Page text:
KSC Skateboard - Wood: The Pulse of the Planet daily radio program offers free legal online mp3 downloads, exploring the world of sound in nature, culture and science, with audio adventures, world music, extraordinary sound portraits, science diaries, and nature ring-tones; an amazing sonic experience.



Airdate: Nov 19, 2008
Scientist: Paul Schmitt

KSC Skateboard - Wood

KSC Skateboard - Wood
Skateboards are built using layers of Maple wood from the Great Lakes region.

Transcript:

music; ambience skateboard park

The sounds of a skateboard park. The science of skateboards involves designing a board that can stand up to a lot of punishment. I’m Jim Metzner, and this is the Pulse of the Planet.

“The science of the skateboard actually starts in the forest because we make skateboards out of hard maple.”

Paul Schmitt is the founder of CreateAskate.org. He’s designed and manufactured millions of skateboards. And finding the right wood is the first step.

“Hard maple’s a species of wood that grows in the Great Lakes region in North America, and that’s the only place we use it from where it has the right strength and density necessary for a skateboard. So, the hard maple skateboard is actually, on average, made of seven layers of hard maple veneer, and they’re laminated with five layers going the length of the skateboard and two going across the skateboard. And when you put that in a curved mold with glue and let it cure, it now becomes an extremely strong piece of plywood. It is documented that a skateboarder will exert anywhere from 2 to 22 times his bodyweight. Okay? I weigh 225 pounds, so that’s 5,000 pounds 2.5 tons worth of force and energy that that skateboard has to resist when you land on it. So, it’s an amazing strong thing, you know. Now, part of that comes down to your style, because how you bend your knees and hips is how you absorb that energy cause your knees and hips are like your shock absorbers. So, through the whole manufacturing process, ya know, we start here making plywood in this room. Thisthis room is actually temperature and humidity controlled because when you cut down a tree, it stops growing, but it never stops breathing. It expands and contracts based on the humidity and the temperature of its environment, so we control the environment cause that lets us get the best skateboard possible.”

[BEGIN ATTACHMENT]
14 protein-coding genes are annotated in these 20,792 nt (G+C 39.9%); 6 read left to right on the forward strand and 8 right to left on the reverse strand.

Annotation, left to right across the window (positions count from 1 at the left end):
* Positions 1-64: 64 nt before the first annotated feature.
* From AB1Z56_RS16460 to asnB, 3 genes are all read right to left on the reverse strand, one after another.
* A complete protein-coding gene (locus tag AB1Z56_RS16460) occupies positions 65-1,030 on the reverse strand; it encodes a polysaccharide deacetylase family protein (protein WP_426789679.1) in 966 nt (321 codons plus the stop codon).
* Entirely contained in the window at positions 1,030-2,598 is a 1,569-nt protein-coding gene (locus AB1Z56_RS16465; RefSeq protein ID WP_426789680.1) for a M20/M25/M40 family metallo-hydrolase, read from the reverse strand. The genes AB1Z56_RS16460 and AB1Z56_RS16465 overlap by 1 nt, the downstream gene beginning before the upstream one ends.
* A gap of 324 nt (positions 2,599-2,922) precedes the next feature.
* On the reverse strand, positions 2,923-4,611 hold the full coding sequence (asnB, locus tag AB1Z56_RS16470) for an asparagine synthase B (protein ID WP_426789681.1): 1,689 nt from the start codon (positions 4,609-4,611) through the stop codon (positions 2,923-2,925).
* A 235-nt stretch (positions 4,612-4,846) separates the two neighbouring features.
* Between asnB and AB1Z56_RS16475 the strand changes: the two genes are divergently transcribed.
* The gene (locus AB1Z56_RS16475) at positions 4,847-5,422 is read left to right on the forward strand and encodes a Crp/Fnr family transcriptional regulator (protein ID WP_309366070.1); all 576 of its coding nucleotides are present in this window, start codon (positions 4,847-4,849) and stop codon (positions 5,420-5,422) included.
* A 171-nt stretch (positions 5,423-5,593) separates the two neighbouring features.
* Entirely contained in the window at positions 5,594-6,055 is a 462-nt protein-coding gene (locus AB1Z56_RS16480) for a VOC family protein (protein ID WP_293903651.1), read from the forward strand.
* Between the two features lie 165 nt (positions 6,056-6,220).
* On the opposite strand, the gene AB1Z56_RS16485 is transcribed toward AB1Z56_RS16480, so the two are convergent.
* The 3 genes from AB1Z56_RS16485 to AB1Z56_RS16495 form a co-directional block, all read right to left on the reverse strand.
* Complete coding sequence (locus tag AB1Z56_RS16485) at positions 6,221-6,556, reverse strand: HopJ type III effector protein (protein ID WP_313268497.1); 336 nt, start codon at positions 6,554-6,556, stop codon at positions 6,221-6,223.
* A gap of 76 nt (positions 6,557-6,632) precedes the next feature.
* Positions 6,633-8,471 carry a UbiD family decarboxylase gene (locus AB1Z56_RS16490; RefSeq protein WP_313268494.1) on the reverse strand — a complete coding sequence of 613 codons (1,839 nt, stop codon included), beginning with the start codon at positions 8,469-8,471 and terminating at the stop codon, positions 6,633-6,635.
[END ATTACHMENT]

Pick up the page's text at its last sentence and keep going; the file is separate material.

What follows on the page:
Third to Sixth graders can challenge Paul Schmitt to make an even better skateboard. Check out kidsciencechallenge.com. Pulse of the Planet is made possible by the National Science Foundation. I’m Jim Metzner.